- Tracheoesophageal fistula
Name = PAGENAME
DiseasesDB = 30034
ICD10 = ICD10|J|95|0|j|95, ICD10|Q|39|1|q|38-ICD10|Q|39|2|q|38
ICD9 = ICD9|530.84, ICD9|750.3
eMedicineSubj = med
eMedicineTopic = 3416
MeshID = D014138
A tracheoesophageal fistula (TEF) is an abnormal connection (
fistula) between the esophagusand the trachea. TEF is a common congenitalabnormality, but when occurring late in life is usually the sequela of surgical procedures such as a laryngectomy.
Congenital TEF can arise due to failed fusion of the
tracheoesophageal ridgesduring the third week of embryological development.cite journal |author=Clark DC |title=Esophageal atresia and tracheoesophageal fistula |journal=American family physician |volume=59 |issue=4 |pages=910–6, 919–20 |year=1999 |month=February |pmid=10068713 |doi= |url=http://www.aafp.org/afp/990215ap/910.html]
A fistula, from the Latin meaning ‘a pipe,’ is an abnormal connection running either between two tubes or between a tube and a surface. In tracheo-oesophageal fistula it runs between the trachea and the oesophagus. This connection may or may not have a central cavity; if it does, then food within the oesophagus may pass into the trachea (and on to the lungs) or alternatively, air in the trachea may cross into the oesophagus.
Babies with TEF or esophageal atresia are unable to feed properly. Once diagnosed, prompt surgery is required to allow the baby to take in food. Many TEF children have few problems after surgery, however a number develop feeding difficulties and chest problems. Some TEF babies are also born with other abnormalities, most commonly those described in
VACTERLassociation - a group of anomalies which often occur together, including heart, kidney and limb deformities.
Fistulae between the trachea and esophagus in the newborn can be of diverse morphology and anatomical location,cite journal |author=Spitz L |title=Oesophageal atresia |journal=Orphanet journal of rare diseases |volume=2 |issue= |pages=24 |year=2007 |pmid=17498283 |doi=10.1186/1750-1172-2-24] cite journal |author=Kovesi T, Rubin S |title=Long-term complications of congenital esophageal atresia and/or tracheoesophageal fistula |journal=Chest |volume=126 |issue=3 |pages=915–25 |year=2004 |pmid=15364774 |doi=10.1378/chest.126.3.915] however, various pediatric surgical publications have attempted a classification system comprised of the below specified types.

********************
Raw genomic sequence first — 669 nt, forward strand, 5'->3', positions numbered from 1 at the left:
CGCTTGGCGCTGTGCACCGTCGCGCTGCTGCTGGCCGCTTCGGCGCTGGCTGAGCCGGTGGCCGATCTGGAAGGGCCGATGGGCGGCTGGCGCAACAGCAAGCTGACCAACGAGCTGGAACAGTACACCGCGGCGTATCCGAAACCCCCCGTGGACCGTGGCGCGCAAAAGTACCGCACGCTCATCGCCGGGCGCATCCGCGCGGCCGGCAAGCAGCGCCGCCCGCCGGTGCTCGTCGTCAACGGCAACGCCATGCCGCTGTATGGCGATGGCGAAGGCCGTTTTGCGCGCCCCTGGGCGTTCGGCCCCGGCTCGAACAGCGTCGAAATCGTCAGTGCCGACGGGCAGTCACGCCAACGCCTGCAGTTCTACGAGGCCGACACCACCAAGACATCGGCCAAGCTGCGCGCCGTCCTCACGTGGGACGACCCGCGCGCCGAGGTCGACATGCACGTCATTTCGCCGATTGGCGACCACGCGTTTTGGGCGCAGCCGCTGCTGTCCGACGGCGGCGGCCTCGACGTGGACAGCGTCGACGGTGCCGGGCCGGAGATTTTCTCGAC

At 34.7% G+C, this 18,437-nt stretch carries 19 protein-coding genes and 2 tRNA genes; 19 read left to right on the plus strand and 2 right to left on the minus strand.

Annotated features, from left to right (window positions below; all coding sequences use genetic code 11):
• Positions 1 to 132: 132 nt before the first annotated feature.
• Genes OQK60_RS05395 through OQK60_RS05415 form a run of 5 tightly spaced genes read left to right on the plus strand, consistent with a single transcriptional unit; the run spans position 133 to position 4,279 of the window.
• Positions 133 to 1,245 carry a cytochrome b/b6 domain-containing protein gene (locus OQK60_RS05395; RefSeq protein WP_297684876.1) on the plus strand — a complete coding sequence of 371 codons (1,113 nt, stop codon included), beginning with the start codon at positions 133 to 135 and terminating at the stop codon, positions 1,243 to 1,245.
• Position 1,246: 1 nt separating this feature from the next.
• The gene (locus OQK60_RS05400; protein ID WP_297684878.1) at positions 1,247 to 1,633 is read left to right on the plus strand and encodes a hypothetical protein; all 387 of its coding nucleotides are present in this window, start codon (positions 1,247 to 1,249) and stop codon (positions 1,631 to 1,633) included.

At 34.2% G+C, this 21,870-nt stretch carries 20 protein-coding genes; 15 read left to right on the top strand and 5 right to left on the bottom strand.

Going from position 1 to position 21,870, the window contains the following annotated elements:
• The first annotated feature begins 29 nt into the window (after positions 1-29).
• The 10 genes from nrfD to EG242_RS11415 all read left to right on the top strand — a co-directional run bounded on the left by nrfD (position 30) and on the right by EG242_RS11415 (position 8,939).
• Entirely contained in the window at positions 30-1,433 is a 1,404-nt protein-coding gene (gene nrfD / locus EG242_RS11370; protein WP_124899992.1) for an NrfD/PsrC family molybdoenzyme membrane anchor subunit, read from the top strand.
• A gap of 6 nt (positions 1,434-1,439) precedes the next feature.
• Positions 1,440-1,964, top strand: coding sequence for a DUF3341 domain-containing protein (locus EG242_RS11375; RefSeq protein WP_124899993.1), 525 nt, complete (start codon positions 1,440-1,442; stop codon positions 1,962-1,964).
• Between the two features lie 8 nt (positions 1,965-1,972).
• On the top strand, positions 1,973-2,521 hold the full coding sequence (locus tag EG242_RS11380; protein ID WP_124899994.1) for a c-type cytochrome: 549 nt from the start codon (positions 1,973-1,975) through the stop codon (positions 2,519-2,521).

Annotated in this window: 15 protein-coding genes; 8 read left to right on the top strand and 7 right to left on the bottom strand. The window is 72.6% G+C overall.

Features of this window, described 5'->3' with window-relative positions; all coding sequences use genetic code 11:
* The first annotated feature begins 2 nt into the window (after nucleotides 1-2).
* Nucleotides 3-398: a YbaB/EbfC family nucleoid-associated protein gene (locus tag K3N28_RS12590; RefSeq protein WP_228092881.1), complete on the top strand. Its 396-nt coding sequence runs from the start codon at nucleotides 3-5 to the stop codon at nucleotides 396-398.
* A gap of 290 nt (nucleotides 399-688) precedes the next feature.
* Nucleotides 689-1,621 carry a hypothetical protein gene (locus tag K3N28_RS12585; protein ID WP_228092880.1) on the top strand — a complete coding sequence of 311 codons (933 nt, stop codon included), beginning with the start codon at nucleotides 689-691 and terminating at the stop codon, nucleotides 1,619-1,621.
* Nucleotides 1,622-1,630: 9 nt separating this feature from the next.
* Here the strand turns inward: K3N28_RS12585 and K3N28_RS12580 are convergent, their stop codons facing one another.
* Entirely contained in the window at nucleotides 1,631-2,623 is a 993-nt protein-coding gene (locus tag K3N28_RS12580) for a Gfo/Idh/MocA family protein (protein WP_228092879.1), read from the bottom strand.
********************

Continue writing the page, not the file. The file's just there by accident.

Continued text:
Not all types include both esophageal agenesis and tracheoesophageal fistula, but the most common types do.
The letter codes are usually associated with the system used by Gross, [Gross, RE. The surgery of infancy and chilhood. Philadelphia , WB Saunders; 1953.] while number codes are usually associated with Vogt. [Vogt EC. Congenital esophageal atresia. Am J of Roentgenol. 1929;22:463–465.]
An additional type, "blind upper segment only" has been described,cite book |author=Cotran, Ramzi S.; Kumar, Vinay; Fausto, Nelson; Nelso Fausto; Robbins, Stanley L.; Abbas, Abul K. |title=Robbins and Cotran pathologic basis of disease |publisher=Elsevier Saunders |location=St. Louis, Mo |year=2005 |pages=800 |isbn=0-7216-0187-1 |oclc= |doi= |accessdate=] , but this type is not usually included in most classifications.
(For the purposes of this discussion, "proximal esophagus" indicates normal esophageal tissue arising normally from the pharynx, and "distal esophagus" indicates normal esophageal tissue emptying into the proximal stomach.)
Tracheoesophageal fistula is suggested in a newborn by copious
salivationassociated with choking, coughing, and cyanosiscoincident with the onset of feeding.
It is surgically corrected, with resection of any fistula and
anastomosisof any discontinuous segments. Surgical repair is associated with complications, including
*Stricture, due to gastric acid erosion of the shortened esophagus.
*Leak of contents at the point of anastomosis.
*Recurrence of fistula.
* [http://www.tofs.org.uk/ TOFS: The Tracheo Esophageal Support Group]
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